pressure on people's pay Dan, this something


you have been looking at. The pay squeeze that we are set


to experience this year is coming on the back of really significant


falls in real wages that we saw So taken together that means that


sadly this decade looks like it will be the worst on record


for rising pay packets in 200 years. So why can't employers


pay people more money? We have Andy who is a local


businessman, also from the If we pay too much, then


clearly our costs will be too much and we will become unattractive


to our customers. But what does everyone


else out there think I do think it is really important


that people are rewarded fairly for what they do


and what they contribute and also that they have


got enough to live on, It would be easier if they weren't


paying people at the top so much. Then they would have money to pay


people more wages and expand the business enough to be able


to take on extra people. It is just striking a balance


of something that I can live off as well as have some money to put


on the side with having I can't be working five jobs a day


just to make a living wage. At the moment, inflation and wage


increases are following a similar pattern but if you're working


in the public sector, you will be Obviously tax and benefits play


a part in people's income, too. It looks bleak now but the Bank


of England forecast that by next year, pay packets should start


to pick up again. Steph McGovern, BBC


News, Huddersfield. With all the sport,


here's Katherine Downes Lewis Hamilton has won


the Spanish Grand Prix. Edged out at the start, he fought


back to overtake Sebastian Vettel, who now has just a six point lead


over Hamilton in the In this board,


brilliance comes through Hamilton's came with


a launch for the front. This was the result required


to close the gap but for Hamilton, this victory


means so much more. Match of the Day 2 follows later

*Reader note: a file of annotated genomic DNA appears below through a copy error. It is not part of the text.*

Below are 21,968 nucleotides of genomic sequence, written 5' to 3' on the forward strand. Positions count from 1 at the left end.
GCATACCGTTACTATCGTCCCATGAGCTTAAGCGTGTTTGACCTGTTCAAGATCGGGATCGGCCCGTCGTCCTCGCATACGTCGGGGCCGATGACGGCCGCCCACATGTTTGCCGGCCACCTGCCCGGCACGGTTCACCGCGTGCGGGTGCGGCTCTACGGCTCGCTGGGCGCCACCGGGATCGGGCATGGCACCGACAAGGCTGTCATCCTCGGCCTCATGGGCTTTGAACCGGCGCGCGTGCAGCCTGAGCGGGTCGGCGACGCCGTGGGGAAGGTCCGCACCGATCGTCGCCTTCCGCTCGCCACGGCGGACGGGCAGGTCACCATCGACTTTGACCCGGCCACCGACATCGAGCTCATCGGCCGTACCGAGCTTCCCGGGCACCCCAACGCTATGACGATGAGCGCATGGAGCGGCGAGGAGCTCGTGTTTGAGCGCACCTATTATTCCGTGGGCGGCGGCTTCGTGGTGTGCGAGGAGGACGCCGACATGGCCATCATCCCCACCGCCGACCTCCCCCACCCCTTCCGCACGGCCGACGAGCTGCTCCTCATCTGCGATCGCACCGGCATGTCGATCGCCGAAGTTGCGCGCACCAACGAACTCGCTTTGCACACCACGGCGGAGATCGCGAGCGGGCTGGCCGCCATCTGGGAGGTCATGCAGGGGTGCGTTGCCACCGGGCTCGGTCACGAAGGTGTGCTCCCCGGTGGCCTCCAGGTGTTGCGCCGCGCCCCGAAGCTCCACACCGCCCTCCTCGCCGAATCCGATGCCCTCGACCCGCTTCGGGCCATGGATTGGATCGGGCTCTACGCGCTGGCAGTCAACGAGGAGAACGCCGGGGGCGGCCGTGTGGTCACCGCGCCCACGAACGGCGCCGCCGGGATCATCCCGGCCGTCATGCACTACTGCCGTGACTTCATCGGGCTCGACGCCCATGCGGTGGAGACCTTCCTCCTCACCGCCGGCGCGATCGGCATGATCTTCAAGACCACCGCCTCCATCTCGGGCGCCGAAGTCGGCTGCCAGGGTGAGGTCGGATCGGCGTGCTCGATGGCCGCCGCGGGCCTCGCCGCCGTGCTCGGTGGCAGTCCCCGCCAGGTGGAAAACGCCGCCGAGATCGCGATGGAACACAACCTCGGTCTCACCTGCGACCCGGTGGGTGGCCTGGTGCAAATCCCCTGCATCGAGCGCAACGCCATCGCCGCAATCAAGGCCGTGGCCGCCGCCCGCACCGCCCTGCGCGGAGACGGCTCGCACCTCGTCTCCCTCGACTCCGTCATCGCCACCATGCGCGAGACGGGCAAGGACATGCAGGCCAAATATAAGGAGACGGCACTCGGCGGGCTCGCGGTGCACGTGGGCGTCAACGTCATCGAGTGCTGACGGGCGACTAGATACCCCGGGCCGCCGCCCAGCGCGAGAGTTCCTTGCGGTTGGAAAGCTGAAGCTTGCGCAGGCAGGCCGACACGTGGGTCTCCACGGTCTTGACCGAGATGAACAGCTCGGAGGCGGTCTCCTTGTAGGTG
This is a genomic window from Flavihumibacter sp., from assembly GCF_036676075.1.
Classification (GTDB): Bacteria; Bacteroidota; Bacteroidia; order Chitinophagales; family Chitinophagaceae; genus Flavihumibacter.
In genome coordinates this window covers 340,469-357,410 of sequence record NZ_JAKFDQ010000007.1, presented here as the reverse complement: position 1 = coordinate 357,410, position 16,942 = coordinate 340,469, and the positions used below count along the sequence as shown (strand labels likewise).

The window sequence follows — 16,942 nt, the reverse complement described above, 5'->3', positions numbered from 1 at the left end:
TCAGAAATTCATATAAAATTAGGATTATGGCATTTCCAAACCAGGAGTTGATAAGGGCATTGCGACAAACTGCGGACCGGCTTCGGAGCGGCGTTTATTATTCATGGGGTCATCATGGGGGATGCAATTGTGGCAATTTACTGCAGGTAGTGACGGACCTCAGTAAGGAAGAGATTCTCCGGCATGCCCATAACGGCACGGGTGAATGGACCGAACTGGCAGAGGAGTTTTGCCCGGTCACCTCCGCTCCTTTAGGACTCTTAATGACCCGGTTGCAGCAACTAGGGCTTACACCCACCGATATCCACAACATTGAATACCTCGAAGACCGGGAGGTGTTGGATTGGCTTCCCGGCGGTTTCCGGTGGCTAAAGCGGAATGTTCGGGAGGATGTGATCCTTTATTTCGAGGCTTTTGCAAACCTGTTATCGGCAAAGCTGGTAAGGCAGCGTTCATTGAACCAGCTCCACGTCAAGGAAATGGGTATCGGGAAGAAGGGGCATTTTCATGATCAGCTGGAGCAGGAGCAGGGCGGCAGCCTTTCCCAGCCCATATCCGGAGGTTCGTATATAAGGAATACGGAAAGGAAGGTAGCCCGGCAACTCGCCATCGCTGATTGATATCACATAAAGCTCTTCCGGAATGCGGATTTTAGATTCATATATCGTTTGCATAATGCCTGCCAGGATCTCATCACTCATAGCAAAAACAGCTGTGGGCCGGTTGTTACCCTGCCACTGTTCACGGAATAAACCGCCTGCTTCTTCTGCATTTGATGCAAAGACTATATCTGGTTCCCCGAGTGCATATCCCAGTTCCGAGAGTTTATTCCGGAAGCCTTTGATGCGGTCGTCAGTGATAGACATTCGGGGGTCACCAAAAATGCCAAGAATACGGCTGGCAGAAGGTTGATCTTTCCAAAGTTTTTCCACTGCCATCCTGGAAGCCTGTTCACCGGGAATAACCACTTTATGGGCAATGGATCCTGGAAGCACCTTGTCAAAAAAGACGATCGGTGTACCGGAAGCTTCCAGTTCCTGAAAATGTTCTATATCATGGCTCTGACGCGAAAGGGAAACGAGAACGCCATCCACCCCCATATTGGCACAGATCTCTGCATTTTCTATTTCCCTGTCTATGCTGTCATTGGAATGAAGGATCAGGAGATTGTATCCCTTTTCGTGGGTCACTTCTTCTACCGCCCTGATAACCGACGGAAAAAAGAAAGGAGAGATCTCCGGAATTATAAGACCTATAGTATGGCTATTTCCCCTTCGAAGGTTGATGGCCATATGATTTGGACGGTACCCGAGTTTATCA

on BBC One, so if you don't want today's Premier League news,


it's time to avert your attention. Hull City have been relegated


from the Premier League after a day of contrasting emotions at Selhurst


Park. A 4-0 thrashing at the hands


of Crystal Palace means Hull join Middlesbrough and Sunderland


in the Championship next season. But the result guaranteed


that Palace will remain It was 4-0 between Liverpool


and West Ham, too. The win moves Liverpool back up


to third and a step closer to finishing in the Champions League


places. Tottenham ended their 118 years


at White Hart Lane on a high. They beat Manchester United 2-1


to round off an unbeaten season They'll play at Wembley


while their new ground is built. British hopes of winning the Giro


d'Italia could well be over after a dramatic crash


on today's stage. Geraint Thomas and Adam Yates


were in second and third overall but they were caught up in this


collision with a police motorbike They're now more than five minutes


behind the race leader. And double Olympic champion


Nick Skelton and his horse, Big Star, both retired


from showjumping today. The pair won individual gold in Rio


to add to Skelton's team gold Is a new kind of politics and


merging in Britain ahead of the coloured rosettes? Be built to


believe the EU cut across the usual political lines and elsewhere,


established parties are facing challenges. In the first of a series


on the changing face of UK politics, our Home Editor Mark Easton has been


to Liverpool and Sunderland to examine the old left- right divide.


Sunderland used to be shipbuilder to the world.


A new vessel slipped into the water here every nine days at one time.


But the globalisation that created this proud city is now seen


I'm passing the boats to Sunderland and passing the boats


to the north-east and we haven't got any more...


The Welcome Tavern would once have been packed with merchants


and sailors, buying beer with the profits of


But now custom comes from the struggling neighbourhood


A few years ago, on the river you would have seen nothing but ships.